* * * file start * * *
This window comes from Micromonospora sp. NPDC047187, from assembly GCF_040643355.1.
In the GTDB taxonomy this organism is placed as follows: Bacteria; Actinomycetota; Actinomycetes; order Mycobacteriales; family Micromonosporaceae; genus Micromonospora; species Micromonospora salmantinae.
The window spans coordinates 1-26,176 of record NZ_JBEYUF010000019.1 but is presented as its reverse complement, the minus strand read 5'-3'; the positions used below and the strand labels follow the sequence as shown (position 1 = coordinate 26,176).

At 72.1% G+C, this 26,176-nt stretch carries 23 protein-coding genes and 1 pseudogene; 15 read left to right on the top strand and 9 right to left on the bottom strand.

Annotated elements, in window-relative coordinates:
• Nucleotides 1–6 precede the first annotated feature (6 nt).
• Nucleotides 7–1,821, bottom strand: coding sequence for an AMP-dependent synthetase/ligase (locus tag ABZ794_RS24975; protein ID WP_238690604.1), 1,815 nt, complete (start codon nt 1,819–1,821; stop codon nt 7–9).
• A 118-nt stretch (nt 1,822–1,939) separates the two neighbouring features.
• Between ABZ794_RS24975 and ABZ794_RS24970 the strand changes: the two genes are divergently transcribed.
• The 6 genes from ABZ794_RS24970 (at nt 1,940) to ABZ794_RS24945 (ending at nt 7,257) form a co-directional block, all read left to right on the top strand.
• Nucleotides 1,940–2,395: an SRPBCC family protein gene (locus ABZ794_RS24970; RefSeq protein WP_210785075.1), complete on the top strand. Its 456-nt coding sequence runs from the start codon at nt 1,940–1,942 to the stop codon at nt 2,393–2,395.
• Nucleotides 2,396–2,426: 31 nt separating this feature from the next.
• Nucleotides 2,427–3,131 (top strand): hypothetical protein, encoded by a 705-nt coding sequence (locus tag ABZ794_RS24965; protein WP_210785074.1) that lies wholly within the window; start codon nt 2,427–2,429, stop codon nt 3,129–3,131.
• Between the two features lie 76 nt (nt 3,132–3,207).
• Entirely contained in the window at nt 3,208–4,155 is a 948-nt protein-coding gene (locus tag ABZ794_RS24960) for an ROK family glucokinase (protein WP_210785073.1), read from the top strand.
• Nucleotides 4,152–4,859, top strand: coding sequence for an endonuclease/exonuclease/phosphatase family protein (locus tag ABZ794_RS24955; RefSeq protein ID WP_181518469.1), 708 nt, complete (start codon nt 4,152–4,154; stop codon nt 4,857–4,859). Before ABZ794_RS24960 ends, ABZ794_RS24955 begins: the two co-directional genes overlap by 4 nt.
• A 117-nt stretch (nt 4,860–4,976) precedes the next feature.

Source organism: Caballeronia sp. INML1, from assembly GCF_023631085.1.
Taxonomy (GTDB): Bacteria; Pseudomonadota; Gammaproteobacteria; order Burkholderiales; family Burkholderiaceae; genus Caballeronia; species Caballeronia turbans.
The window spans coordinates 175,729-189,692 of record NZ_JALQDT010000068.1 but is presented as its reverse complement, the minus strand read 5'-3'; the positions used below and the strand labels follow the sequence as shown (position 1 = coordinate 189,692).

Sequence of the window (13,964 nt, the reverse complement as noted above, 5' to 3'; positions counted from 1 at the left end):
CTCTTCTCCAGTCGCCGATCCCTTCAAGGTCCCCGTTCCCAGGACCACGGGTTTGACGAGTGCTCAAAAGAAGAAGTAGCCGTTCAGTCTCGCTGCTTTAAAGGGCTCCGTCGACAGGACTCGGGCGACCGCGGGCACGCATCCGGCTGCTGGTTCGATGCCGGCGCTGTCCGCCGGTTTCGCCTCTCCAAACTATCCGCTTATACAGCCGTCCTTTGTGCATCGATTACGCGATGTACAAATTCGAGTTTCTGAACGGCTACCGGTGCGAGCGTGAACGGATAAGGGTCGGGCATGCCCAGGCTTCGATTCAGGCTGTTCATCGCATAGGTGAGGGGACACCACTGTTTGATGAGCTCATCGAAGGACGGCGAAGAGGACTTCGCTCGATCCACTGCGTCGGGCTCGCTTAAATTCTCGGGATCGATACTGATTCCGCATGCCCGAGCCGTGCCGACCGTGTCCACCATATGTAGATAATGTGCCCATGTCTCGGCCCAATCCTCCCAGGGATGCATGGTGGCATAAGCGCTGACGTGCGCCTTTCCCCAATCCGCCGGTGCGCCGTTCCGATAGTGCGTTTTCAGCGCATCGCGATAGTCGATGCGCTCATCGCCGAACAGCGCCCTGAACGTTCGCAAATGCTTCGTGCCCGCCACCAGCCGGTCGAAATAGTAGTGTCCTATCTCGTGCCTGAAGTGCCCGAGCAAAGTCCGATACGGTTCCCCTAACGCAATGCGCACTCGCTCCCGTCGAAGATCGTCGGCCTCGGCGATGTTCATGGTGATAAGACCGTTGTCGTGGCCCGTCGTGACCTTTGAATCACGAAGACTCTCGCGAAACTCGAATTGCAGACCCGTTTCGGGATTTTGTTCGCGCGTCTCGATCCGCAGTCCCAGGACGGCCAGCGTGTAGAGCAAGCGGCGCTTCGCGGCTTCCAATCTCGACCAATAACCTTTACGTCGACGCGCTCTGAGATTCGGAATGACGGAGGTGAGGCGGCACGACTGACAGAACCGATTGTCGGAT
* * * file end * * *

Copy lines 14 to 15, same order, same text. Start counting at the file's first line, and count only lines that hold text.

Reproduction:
• Between the two features lie 76 nt (nt 3,132–3,207).
• Entirely contained in the window at nt 3,208–4,155 is a 948-nt protein-coding gene (locus tag ABZ794_RS24960) for an ROK family glucokinase (protein WP_210785073.1), read from the top strand.